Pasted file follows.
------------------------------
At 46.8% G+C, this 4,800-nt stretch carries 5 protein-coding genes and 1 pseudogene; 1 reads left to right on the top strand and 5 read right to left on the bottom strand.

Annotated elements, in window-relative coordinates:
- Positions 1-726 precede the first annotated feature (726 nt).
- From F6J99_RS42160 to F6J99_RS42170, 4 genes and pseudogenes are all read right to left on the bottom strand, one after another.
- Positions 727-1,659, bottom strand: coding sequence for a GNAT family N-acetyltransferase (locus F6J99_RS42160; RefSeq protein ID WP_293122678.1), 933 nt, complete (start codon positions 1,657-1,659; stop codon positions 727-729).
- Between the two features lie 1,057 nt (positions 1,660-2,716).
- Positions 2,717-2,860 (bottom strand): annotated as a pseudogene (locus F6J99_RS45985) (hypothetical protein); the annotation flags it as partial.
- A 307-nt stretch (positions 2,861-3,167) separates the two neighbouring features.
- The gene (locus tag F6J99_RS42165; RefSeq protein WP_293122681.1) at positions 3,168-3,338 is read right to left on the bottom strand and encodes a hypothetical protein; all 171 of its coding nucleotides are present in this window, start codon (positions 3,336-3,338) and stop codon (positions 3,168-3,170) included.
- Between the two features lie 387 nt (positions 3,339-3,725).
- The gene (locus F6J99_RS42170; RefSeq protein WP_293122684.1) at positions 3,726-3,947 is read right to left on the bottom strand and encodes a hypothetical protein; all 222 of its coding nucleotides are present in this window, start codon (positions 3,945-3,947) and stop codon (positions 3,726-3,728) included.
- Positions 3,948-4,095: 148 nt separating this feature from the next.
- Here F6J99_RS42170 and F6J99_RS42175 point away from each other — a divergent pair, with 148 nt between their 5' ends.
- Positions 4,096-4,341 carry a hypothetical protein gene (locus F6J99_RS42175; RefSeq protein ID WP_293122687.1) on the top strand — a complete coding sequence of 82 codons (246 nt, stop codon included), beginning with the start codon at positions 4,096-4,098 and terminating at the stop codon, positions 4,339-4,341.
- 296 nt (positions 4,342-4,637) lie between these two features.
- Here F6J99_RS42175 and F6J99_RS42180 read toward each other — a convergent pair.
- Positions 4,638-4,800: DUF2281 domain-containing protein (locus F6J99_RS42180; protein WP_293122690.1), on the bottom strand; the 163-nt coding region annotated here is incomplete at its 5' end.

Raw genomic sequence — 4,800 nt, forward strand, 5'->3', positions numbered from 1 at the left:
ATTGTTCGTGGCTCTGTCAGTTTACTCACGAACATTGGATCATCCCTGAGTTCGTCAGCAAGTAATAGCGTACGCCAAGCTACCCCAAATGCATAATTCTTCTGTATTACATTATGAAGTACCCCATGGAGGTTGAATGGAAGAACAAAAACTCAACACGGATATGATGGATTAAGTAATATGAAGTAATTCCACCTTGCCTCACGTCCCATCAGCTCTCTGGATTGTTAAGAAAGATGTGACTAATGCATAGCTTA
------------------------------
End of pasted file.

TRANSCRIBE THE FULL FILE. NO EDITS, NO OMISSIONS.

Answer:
At 46.8% G+C, this 4,800-nt stretch carries 5 protein-coding genes and 1 pseudogene; 1 reads left to right on the top strand and 5 read right to left on the bottom strand.

Annotated elements, in window-relative coordinates:
- Positions 1-726 precede the first annotated feature (726 nt).
- From F6J99_RS42160 to F6J99_RS42170, 4 genes and pseudogenes are all read right to left on the bottom strand, one after another.
- Positions 727-1,659, bottom strand: coding sequence for a GNAT family N-acetyltransferase (locus F6J99_RS42160; RefSeq protein ID WP_293122678.1), 933 nt, complete (start codon positions 1,657-1,659; stop codon positions 727-729).
- Between the two features lie 1,057 nt (positions 1,660-2,716).
- Positions 2,717-2,860 (bottom strand): annotated as a pseudogene (locus F6J99_RS45985) (hypothetical protein); the annotation flags it as partial.
- A 307-nt stretch (positions 2,861-3,167) separates the two neighbouring features.
- The gene (locus tag F6J99_RS42165; RefSeq protein WP_293122681.1) at positions 3,168-3,338 is read right to left on the bottom strand and encodes a hypothetical protein; all 171 of its coding nucleotides are present in this window, start codon (positions 3,336-3,338) and stop codon (positions 3,168-3,170) included.
- Between the two features lie 387 nt (positions 3,339-3,725).
- The gene (locus F6J99_RS42170; RefSeq protein WP_293122684.1) at positions 3,726-3,947 is read right to left on the bottom strand and encodes a hypothetical protein; all 222 of its coding nucleotides are present in this window, start codon (positions 3,945-3,947) and stop codon (positions 3,726-3,728) included.
- Positions 3,948-4,095: 148 nt separating this feature from the next.
- Here F6J99_RS42170 and F6J99_RS42175 point away from each other — a divergent pair, with 148 nt between their 5' ends.
- Positions 4,096-4,341 carry a hypothetical protein gene (locus F6J99_RS42175; RefSeq protein ID WP_293122687.1) on the top strand — a complete coding sequence of 82 codons (246 nt, stop codon included), beginning with the start codon at positions 4,096-4,098 and terminating at the stop codon, positions 4,339-4,341.
- 296 nt (positions 4,342-4,637) lie between these two features.
- Here F6J99_RS42175 and F6J99_RS42180 read toward each other — a convergent pair.
- Positions 4,638-4,800: DUF2281 domain-containing protein (locus F6J99_RS42180; protein WP_293122690.1), on the bottom strand; the 163-nt coding region annotated here is incomplete at its 5' end.

Raw genomic sequence — 4,800 nt, forward strand, 5'->3', positions numbered from 1 at the left:
ATTGTTCGTGGCTCTGTCAGTTTACTCACGAACATTGGATCATCCCTGAGTTCGTCAGCAAGTAATAGCGTACGCCAAGCTACCCCAAATGCATAATTCTTCTGTATTACATTATGAAGTACCCCATGGAGGTTGAATGGAAGAACAAAAACTCAACACGGATATGATGGATTAAGTAATATGAAGTAATTCCACCTTGCCTCACGTCCCATCAGCTCTCTGGATTGTTAAGAAAGATGTGACTAATGCATAGCTTA